It appears that there is yet another assault on net neutrality and the internet. This time, it involves government intervention on the internet.
During a recent interview with CNN’s State of the Union program, Sen. Joseph Lieberman (I-Conn.) signaled that the U.S. should have the ability to disconnect the internet in a case of war. Lieberman introduced S. 3480, the “Protecting Cyberspace as a National Asset Act.” When asked about whether or not the legislation involved a Presidential “kill switch”, Lieberman said:
No way, and total misinformation. I don’t know whether people are intentionally pedaling misinformation. Here is the fact. Cyber-war is going on in some sense right now. Our civilian infrastructure, the Internet that runs the electric grid, the telecommunications grid, transportation, all the rest is constantly being probed by nation states, by some terrorist groups, by organized criminal gangs.
And we need this capacity in a time of war. We need the capacity for the president to say, Internet service provider, we’ve got to disconnect the American Internet from all traffic coming in from another foreign country, or we’ve got to put a patch on this part of it.
The president will never take over — the government should never take over the Internet. Listen, we’ve consulted, Senator Collins and I, who are proposing this bill, with civil liberties and privacy experts. This is a matter of national security. A cyber attack on America can do as much or more damage today by incapacitating our banks, our communications, our finance, our transportation, as a conventional war attack.
And the president, in catastrophic cases — not going to do it every day, not going to take it over. So I say to my friends on the Internet, relax… (LAUGHTER) take a look at the bill. And this is something that we need to protect our country. Right now, China, the government, can disconnect parts of its Internet in a case of war. We need to have that here, too.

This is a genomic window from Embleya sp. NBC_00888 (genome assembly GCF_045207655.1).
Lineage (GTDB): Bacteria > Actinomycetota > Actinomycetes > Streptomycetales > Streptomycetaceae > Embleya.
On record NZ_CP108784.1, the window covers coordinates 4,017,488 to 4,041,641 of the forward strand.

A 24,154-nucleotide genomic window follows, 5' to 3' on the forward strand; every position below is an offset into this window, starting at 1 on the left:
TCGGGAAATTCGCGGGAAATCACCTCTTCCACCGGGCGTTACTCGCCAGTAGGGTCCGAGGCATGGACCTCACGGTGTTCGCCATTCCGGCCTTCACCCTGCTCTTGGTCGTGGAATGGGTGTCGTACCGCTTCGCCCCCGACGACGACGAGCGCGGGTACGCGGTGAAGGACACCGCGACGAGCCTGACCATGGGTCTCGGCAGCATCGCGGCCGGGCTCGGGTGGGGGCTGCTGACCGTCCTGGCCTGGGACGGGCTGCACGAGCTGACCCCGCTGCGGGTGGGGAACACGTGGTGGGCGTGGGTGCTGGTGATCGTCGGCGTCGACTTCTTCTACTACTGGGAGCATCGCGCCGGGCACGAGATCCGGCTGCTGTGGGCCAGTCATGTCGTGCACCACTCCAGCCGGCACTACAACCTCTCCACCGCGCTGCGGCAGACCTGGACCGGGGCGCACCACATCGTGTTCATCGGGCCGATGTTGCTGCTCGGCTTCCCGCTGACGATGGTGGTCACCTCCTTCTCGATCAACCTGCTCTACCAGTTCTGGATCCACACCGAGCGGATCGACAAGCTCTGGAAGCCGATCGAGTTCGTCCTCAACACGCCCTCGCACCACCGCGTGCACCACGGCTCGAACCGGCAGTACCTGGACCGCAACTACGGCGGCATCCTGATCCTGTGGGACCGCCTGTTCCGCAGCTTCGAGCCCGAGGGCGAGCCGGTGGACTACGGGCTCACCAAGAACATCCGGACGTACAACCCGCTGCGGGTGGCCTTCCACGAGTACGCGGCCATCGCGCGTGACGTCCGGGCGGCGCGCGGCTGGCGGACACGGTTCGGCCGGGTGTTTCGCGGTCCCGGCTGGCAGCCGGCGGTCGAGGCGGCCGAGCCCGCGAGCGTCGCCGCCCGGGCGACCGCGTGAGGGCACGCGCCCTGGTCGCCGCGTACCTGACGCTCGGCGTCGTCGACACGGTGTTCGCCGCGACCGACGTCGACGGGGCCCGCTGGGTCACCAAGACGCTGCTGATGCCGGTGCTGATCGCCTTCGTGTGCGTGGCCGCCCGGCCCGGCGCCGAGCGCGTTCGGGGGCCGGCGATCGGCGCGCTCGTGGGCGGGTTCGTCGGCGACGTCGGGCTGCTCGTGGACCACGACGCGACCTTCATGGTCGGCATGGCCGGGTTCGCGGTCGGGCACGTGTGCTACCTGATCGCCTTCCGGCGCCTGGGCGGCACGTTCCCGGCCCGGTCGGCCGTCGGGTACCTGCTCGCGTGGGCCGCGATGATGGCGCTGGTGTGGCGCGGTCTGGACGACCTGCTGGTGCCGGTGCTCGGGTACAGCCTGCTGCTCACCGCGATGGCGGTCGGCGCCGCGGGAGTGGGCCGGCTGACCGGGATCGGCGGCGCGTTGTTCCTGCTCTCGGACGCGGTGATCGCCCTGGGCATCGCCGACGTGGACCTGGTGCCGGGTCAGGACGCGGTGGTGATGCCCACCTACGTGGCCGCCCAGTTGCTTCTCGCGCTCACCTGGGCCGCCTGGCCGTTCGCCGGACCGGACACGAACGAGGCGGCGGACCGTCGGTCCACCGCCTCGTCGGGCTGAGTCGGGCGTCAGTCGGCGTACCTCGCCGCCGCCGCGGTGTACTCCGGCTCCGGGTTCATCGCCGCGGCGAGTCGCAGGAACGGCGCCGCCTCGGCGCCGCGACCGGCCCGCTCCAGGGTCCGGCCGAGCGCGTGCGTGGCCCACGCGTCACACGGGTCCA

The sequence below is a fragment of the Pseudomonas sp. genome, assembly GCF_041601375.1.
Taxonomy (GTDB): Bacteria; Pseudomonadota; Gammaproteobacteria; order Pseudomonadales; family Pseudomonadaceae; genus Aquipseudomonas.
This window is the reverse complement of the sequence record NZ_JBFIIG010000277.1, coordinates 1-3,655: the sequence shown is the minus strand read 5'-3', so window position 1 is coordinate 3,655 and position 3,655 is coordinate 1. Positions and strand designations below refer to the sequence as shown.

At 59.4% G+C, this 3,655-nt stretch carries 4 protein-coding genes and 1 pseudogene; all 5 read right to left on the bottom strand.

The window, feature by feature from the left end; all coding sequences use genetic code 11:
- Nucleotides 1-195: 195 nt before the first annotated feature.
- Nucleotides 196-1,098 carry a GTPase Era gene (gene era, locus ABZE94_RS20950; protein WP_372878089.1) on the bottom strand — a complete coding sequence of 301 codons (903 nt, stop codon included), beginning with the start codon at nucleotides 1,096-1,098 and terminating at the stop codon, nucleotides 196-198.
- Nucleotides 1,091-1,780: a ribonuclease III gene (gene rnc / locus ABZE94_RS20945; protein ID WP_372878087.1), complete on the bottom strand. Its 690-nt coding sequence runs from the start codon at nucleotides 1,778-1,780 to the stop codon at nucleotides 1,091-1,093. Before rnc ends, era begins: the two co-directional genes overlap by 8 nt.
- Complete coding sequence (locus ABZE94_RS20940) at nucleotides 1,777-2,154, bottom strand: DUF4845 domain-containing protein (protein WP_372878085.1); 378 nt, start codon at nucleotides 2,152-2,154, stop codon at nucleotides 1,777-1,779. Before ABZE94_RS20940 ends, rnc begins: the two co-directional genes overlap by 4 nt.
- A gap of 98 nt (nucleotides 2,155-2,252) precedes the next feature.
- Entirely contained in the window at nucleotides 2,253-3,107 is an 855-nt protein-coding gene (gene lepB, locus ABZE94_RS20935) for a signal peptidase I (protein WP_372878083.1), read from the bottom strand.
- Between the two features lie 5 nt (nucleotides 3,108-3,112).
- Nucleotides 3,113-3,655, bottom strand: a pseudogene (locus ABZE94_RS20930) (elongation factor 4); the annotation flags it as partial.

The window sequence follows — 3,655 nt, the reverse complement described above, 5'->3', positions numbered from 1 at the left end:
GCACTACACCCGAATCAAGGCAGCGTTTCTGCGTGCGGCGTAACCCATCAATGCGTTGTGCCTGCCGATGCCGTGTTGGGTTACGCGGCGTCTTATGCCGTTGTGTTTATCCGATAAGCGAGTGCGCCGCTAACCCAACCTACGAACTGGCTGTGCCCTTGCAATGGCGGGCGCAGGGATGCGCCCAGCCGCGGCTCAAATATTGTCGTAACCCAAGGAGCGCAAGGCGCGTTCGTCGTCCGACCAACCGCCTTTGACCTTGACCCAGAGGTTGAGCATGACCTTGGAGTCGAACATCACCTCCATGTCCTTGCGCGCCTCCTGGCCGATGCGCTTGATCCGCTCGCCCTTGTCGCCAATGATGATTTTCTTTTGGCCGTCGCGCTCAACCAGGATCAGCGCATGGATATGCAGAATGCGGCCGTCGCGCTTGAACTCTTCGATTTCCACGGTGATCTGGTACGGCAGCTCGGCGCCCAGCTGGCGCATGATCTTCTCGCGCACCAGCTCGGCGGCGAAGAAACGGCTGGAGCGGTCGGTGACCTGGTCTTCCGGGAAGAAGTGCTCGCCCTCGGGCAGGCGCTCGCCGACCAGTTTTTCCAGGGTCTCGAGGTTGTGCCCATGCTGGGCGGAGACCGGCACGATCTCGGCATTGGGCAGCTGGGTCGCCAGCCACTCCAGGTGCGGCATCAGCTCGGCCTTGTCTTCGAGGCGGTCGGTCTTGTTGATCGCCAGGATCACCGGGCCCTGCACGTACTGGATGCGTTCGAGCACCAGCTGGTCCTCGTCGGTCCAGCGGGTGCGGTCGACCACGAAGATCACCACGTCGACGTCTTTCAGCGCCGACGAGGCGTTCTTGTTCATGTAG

The New American reported in a recent article that the government will still have control, even if an emergency is not declared.
If this is not bad enough, the FCC recently voted 3-2 to classify the internet as a telecommunications service. This is yet another example of government control, as it will allow the FCC to place more regulations on the internet.
There are good reasons to be skeptical that the FCC in particular is the right agency to solve this problem even if it is a problem. Through most of its existence the agency has been fixed on regulating a legal monopoly—the old phone company—and on managing what were very limited broadcast spectrum—now largely supplanted by cable and more sophisticated technologies for managing the spectrum.
The FCC, recall, is the agency that watches broadcast (but not cable) television and issues fines for indecent content—an activity they do more, rather than less, even as broadcast becomes a trivial part of programming reception. Congress has three times tried to give the FCC authority to regulate indecency on the Internet as well, but the U.S. Supreme Court has stopped all three.
So if the FCC were to be the “smart cop on the beat” as Chairman Genachowski characterized his view of net neutrality, how would the agency’s temptation to shape content itself be curbed?
Worse, no one seems to have thought ahead as to how the FCC would enforce these rules. If I complain that my access is slow today and I believe that must mean my ISP is acting in a non-neutral fashion, the agency would have to look at the traffic and inside the packets in order to investigate my complaint. Again, the temptation to use that information and to share it with law enforcement under the name of anti-terrorism or other popular goals would be strong—strong enough that it ought to worry some of the groups advocating for net neutrality laws as a placebo to keep the ISPs in line.
Now, one has to ponder if the increased regulations will violate the First Amendment, “the freedom of speech.” With the recent FCC vote and Sen. Lieberman’s legislation, we are headed down this path. It appears that Congress and the Federal government view the Constitution as a “piece of paper” with little regards to our liberties.